I can summarize OFM Sommer Camp 2015 as bellow: A lot of things are done, a lot of things need to be done, and a lot of new ideas are here!
Special thanks to Jürgen Kress for the excellent organization of the event!
Thanks Simon Haslam for Foto and his comment: This is the room the *real* work is being done in – Cosmin’s JCS lab!
Es gab am 20. Juni in Nürnberg den DOAG 2014 Konferenz. Mein Kollege Frank Burkhardt und ich haben dort einen Vortrag über „IT-Sicherheit und OFM: Eine Herkulesaufgabe?“. Hier finden Sie unser Abstract und unsere Präsentation:
Die Anforderungen, die heute an IT-Sicherheitsexperten gestellt werden, erinnern mitunter an die scheinbar unlösbaren Aufgaben des Herkules in der griechischen Sage. Doch nicht jeder Security-Spezialist ist ein IT-Muskelmann. Und allein die traditionellen IT-Sicherheitsansätze und Maßnahmen reichen nicht aus, um neue technische aber auch organisatorische Fragen zu beantworten. Welche Lösungsansätze bietet Oracle aus diesem Dilemma? Nach einer kurzen Einführung in die Problematik stellen die Referenten die Security-Konzepte von Oracle vor und richten danach einen besonderen Fokus auf Oracle WebLogic Server und Oracle Plattform Security Services (OPSS).
Diese Themen stehen dabei Mittelpunkt:
- Herausforderungen der IT-Sicherheit in weltweit vernetzten Systeme
- IT-Sicherheitsarchitektur und der Ansatz von Oracle
- Oracle Fusion Middleware und Bausteine der Sicherheitstechnologie von Oracle: WLS, OAM, OID, OVD, WebGate
Sichere Systeme: Best Practice und Erfahrungsberichte zu Authentication, Authorization, Single-Sign-On (SSO), Secure Socket Layer (SSL) und Security Assertion Markup Language (SAML)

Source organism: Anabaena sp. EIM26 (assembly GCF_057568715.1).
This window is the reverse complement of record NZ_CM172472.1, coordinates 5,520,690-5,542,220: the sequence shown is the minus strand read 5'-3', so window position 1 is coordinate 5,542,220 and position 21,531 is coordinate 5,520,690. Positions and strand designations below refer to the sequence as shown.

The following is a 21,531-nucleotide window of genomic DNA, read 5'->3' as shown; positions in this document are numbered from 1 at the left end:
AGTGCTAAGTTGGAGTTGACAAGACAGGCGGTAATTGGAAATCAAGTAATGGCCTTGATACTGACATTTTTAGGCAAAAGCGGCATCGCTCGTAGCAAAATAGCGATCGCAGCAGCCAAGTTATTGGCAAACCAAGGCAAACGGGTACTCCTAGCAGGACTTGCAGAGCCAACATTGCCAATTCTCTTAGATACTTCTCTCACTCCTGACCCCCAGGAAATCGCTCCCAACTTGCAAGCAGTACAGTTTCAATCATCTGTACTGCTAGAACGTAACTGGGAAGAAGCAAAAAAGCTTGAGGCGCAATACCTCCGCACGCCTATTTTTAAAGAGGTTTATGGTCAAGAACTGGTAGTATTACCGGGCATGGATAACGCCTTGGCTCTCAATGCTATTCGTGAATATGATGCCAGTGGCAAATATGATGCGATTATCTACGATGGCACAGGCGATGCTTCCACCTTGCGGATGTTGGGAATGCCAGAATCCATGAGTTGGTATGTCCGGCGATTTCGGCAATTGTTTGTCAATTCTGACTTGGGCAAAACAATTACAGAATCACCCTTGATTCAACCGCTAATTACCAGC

Link zu unserer Präsentation:
SOA Suite 12c and the OPSS Keystore Service by Adam Desjardin
When working with a colleague on a sample SOA 12c project recently I noticed a change in 12c that I had not seen mentioned anywhere yet. In the sample project we were integrating with the Atlassian OnDemand service in order to provision users for Confluence and JIRA. The integration is performed using a SOAP service over SSL. In this situation, like at many of our customers, we needed to import additional trusted certificates into the trust store in order to make the service call over SSL. At many of our customers this is an internal Root CA they use to sign their own certificates for internal use.
When looking at the default settings of the IntegratedServer in JDeveloper 12c we can now see below that it is configured by default to use the OPSS Keystore Service and not a JKS Trust Store.
You can see above that instead of a…
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Cloud Adapter for Salesforce.com – Understanding What It Does & How You Benefit by ITC
Starting in the 1990’s it became standard operating procedure in all large and even mid-sized companies to use an ERP system such as Oracle E-Business Suite to manage business processes like Order Management, Accounting System or Supply Chain Management, along with the complete sales and revenue cycle from quote-to-order and order-to-cash.
However, as recently as only a half-decade ago, those same companies either ran CRM systems completely independently of those ERP solutions or they scarified high quality CRM functionally for a CRM alternative that was “good enough” but integrated easily with Oracle.
However, this began to change at the beginning of the second decade of the 21st century, as companies began dropping their legacy systems and opting to move to SaaS-based CRM solutions such as SalesForce.com. The attraction of solutions such as Salesforce.com is twofold: first, they offer best of breed functionality; second, the SaaS model makes them very…
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Key words: IT-Security, WebLogic Server, WebLogic Security Framework, Authorization, authorization process, Role Mapping, Roles, Adjudication Process, Security Service Provider Interfaces (SSPIs), Users, Groups, Principals and Subjects